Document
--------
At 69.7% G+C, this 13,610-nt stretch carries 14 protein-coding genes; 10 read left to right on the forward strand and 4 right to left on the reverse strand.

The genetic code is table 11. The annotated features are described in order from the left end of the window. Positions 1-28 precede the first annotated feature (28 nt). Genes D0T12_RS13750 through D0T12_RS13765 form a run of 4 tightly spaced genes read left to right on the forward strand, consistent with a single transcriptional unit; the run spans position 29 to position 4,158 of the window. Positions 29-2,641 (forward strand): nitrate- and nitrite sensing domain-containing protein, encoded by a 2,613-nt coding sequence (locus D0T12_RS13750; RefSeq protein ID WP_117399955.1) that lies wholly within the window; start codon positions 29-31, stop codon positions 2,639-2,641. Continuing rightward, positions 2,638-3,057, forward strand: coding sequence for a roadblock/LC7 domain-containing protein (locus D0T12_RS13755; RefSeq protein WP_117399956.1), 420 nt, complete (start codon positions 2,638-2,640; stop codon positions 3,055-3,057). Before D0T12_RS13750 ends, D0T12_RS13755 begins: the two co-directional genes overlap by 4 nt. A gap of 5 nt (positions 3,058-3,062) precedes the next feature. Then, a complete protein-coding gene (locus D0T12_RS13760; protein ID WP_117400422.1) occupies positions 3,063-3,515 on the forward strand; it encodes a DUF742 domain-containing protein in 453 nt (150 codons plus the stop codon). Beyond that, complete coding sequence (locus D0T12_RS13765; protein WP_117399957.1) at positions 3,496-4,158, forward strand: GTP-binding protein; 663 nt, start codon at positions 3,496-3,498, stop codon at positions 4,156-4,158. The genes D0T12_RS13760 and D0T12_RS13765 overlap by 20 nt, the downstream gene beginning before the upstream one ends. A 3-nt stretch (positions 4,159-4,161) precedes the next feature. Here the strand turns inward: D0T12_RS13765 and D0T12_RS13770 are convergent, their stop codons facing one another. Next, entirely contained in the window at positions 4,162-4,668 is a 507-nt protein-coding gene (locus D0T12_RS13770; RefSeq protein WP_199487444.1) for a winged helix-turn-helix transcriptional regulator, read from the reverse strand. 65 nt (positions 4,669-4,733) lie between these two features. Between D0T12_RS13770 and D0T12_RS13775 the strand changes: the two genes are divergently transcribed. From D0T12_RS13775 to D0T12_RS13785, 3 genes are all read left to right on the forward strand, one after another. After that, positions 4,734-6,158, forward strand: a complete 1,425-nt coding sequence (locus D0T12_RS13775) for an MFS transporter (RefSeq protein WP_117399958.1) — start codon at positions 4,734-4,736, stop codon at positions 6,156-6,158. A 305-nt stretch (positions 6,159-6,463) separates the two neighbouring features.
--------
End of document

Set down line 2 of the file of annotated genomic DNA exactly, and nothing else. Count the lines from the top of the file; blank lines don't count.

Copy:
The genetic code is table 11. The annotated features are described in order from the left end of the window. Positions 1-28 precede the first annotated feature (28 nt). Genes D0T12_RS13750 through D0T12_RS13765 form a run of 4 tightly spaced genes read left to right on the forward strand, consistent with a single transcriptional unit; the run spans position 29 to position 4,158 of the window. Positions 29-2,641 (forward strand): nitrate- and nitrite sensing domain-containing protein, encoded by a 2,613-nt coding sequence (locus D0T12_RS13750; RefSeq protein ID WP_117399955.1) that lies wholly within the window; start codon positions 29-31, stop codon positions 2,639-2,641. Continuing rightward, positions 2,638-3,057, forward strand: coding sequence for a roadblock/LC7 domain-containing protein (locus D0T12_RS13755; RefSeq protein WP_117399956.1), 420 nt, complete (start codon positions 2,638-2,640; stop codon positions 3,055-3,057). Before D0T12_RS13750 ends, D0T12_RS13755 begins: the two co-directional genes overlap by 4 nt. A gap of 5 nt (positions 3,058-3,062) precedes the next feature. Then, a complete protein-coding gene (locus D0T12_RS13760; protein ID WP_117400422.1) occupies positions 3,063-3,515 on the forward strand; it encodes a DUF742 domain-containing protein in 453 nt (150 codons plus the stop codon). Beyond that, complete coding sequence (locus D0T12_RS13765; protein WP_117399957.1) at positions 3,496-4,158, forward strand: GTP-binding protein; 663 nt, start codon at positions 3,496-3,498, stop codon at positions 4,156-4,158. The genes D0T12_RS13760 and D0T12_RS13765 overlap by 20 nt, the downstream gene beginning before the upstream one ends. A 3-nt stretch (positions 4,159-4,161) precedes the next feature. Here the strand turns inward: D0T12_RS13765 and D0T12_RS13770 are convergent, their stop codons facing one another. Next, entirely contained in the window at positions 4,162-4,668 is a 507-nt protein-coding gene (locus D0T12_RS13770; RefSeq protein WP_199487444.1) for a winged helix-turn-helix transcriptional regulator, read from the reverse strand. 65 nt (positions 4,669-4,733) lie between these two features. Between D0T12_RS13770 and D0T12_RS13775 the strand changes: the two genes are divergently transcribed. From D0T12_RS13775 to D0T12_RS13785, 3 genes are all read left to right on the forward strand, one after another. After that, positions 4,734-6,158, forward strand: a complete 1,425-nt coding sequence (locus D0T12_RS13775) for an MFS transporter (RefSeq protein WP_117399958.1) — start codon at positions 4,734-4,736, stop codon at positions 6,156-6,158. A 305-nt stretch (positions 6,159-6,463) separates the two neighbouring features.